At the Effective Leadership Academy, we explain to students that leadership has nothing to do with a title and everything to do with character.
In one of our programs, a student met all of the traditional academic checkpoints, but she lacked confidence. We noticed a turning point when she learned about the strengths and weaknesses of her personality. She used this newfound realization to her advantage.
At the program’s final networking event, she spoke seamlessly to five business professionals and created authentic connections. The impact from our program was evident, and the growth that this student experienced during a week was fantastic, but not unusual.
This student’s transformation is just one of many because our programs empower youth to find the leader within themselves, whether that means being in front of a crowd with all eyes on them, or being a role model and leading by example.
Although everyone is born with the capability to be a leader, only those who take the initiative to harness this power will achieve their full potential. ELA’s mission is to help students turn their potential into performance by developing their most valuable asset — themselves.
How do you achieve that potential?
ELA’s core concepts, shared with all of our students, are the following: Keep an open mind, think outside the box, embrace change and be self-aware. Leaders are the ones who don’t push down another person’s ideas. They lift them up, they collaborate, and they enhance the ideas.
Leaders realize there may be more than one solution to a problem and that the solution may be odd, unique or unconventional. They should constantly challenge the status quo, while simultaneously having an open mind that allows them to see that perhaps the current solution is best.
Leaders are the ones prepared for any changes that may come their way and understand how to adjust. Leaders take the time to assess their environment and use whatever experience that comes their way as an opportunity.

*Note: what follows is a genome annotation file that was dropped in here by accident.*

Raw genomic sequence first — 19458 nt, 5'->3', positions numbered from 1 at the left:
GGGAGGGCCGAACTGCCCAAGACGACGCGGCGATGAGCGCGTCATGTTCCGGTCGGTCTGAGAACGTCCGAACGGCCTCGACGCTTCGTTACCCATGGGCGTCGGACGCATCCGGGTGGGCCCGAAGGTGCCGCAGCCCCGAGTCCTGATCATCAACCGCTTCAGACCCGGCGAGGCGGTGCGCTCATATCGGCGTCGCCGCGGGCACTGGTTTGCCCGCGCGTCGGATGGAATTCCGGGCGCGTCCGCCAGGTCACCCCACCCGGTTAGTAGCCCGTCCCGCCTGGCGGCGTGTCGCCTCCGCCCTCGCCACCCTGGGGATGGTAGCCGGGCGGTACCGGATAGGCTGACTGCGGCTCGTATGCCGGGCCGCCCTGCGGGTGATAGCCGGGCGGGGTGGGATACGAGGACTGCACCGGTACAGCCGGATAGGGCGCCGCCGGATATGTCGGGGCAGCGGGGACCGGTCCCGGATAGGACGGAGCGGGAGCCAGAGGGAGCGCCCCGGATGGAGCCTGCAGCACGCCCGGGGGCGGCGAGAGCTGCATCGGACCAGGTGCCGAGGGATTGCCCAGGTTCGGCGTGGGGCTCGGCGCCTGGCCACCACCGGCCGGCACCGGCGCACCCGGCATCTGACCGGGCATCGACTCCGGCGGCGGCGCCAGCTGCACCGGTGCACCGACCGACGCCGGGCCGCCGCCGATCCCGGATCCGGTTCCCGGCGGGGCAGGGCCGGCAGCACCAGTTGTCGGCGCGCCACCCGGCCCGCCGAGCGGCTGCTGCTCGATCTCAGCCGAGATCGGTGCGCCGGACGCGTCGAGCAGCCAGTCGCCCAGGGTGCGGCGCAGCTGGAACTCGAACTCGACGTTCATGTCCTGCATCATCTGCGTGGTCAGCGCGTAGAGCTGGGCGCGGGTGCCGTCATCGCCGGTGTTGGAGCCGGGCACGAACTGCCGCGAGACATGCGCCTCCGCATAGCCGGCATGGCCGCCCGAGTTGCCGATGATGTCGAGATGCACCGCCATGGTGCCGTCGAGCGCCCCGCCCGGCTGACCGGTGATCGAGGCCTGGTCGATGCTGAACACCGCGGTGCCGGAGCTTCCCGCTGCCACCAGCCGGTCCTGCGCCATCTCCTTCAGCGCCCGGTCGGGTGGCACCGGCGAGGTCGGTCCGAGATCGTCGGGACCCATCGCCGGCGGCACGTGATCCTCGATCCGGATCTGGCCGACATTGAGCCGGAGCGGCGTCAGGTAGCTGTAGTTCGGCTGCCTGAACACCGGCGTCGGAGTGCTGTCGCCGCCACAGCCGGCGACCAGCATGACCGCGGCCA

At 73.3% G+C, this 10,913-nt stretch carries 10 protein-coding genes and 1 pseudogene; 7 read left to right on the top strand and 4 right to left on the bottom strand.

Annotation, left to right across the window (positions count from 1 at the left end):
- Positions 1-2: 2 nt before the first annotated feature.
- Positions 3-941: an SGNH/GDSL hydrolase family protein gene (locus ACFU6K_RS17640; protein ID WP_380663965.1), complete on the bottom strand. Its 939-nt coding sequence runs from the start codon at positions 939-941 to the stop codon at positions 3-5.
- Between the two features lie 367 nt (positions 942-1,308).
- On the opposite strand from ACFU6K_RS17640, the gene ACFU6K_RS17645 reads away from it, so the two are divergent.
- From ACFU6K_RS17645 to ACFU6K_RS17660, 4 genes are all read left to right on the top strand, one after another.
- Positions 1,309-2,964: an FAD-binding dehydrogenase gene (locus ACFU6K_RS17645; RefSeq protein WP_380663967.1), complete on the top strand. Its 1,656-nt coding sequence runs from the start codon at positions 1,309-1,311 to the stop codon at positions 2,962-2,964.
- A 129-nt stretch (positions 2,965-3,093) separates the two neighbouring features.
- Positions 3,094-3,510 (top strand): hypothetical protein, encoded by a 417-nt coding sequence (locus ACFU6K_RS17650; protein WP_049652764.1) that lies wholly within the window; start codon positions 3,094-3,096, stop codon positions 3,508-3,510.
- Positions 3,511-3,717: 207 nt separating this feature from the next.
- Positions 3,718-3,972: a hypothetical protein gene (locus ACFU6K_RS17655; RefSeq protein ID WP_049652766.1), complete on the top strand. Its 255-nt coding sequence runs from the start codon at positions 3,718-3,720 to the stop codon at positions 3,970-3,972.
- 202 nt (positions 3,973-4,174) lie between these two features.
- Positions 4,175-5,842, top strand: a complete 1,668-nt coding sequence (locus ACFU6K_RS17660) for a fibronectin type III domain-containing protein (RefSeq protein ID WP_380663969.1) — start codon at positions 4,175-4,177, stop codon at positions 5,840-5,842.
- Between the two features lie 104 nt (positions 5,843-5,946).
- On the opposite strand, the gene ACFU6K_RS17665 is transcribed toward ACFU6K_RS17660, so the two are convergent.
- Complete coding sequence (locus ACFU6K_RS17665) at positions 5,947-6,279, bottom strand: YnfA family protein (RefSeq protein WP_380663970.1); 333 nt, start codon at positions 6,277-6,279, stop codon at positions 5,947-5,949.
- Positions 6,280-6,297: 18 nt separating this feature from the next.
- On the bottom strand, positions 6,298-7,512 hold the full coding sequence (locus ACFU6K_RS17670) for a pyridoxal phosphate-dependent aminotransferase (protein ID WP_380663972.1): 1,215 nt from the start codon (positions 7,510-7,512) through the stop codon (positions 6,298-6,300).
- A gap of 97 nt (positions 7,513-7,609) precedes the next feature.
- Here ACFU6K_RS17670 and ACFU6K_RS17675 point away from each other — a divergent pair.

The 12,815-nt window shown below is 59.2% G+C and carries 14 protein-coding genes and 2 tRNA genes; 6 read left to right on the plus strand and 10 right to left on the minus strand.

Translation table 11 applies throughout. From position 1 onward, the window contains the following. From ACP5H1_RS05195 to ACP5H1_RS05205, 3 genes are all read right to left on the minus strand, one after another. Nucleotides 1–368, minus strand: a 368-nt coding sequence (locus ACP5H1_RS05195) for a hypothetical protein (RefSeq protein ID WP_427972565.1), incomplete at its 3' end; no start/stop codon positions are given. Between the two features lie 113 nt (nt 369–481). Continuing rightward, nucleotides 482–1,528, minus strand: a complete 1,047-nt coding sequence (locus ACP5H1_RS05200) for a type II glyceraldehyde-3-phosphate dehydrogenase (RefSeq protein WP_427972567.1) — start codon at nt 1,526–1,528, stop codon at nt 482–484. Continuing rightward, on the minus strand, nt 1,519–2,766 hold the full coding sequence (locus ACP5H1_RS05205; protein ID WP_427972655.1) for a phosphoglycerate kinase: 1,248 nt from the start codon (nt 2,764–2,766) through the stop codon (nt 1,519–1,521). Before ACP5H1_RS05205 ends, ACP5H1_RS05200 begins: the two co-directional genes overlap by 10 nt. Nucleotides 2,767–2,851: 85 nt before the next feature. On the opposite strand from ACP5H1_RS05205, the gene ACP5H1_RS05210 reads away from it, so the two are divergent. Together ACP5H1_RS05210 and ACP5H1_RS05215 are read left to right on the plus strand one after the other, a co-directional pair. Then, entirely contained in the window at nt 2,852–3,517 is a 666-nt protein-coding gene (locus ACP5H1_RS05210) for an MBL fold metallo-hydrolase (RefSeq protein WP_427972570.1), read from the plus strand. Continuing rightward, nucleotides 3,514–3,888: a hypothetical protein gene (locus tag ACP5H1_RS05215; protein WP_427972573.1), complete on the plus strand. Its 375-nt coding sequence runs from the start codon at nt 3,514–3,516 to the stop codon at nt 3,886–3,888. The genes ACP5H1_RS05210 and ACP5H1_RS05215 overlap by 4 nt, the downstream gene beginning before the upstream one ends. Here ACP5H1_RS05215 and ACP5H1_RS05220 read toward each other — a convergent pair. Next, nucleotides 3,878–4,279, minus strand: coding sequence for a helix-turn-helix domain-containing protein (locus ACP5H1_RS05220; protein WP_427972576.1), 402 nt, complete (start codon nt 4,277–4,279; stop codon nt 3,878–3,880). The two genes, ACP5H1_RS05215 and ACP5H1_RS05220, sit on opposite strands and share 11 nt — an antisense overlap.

The crux of developing these core concepts is having the right mindset. Students who are willing to have a growth mindset will become catalysts for positive change. A growth mindset will prepare them to live responsible, independent, adult lives, whether they enter the workforce or ultimately pursue higher education.
Leadership traits aren’t just useful in the workforce or professional life but transcend to make an impact in personal lives, as well. Schools, families and friends need leaders just as much as businesses, government and the military.
Many are born into leadership roles, but true leaders are not born, they are made. This means that anyone has the potential to cultivate themselves and become the type of leader they want to be. Being born into a powerful or wealthy family doesn’t make anyone a leader. Striving to be a positive influence and taking responsibility for developing potential in others is what makes a leader.
Flo Brett is Executive Director at Effective Leadership Academy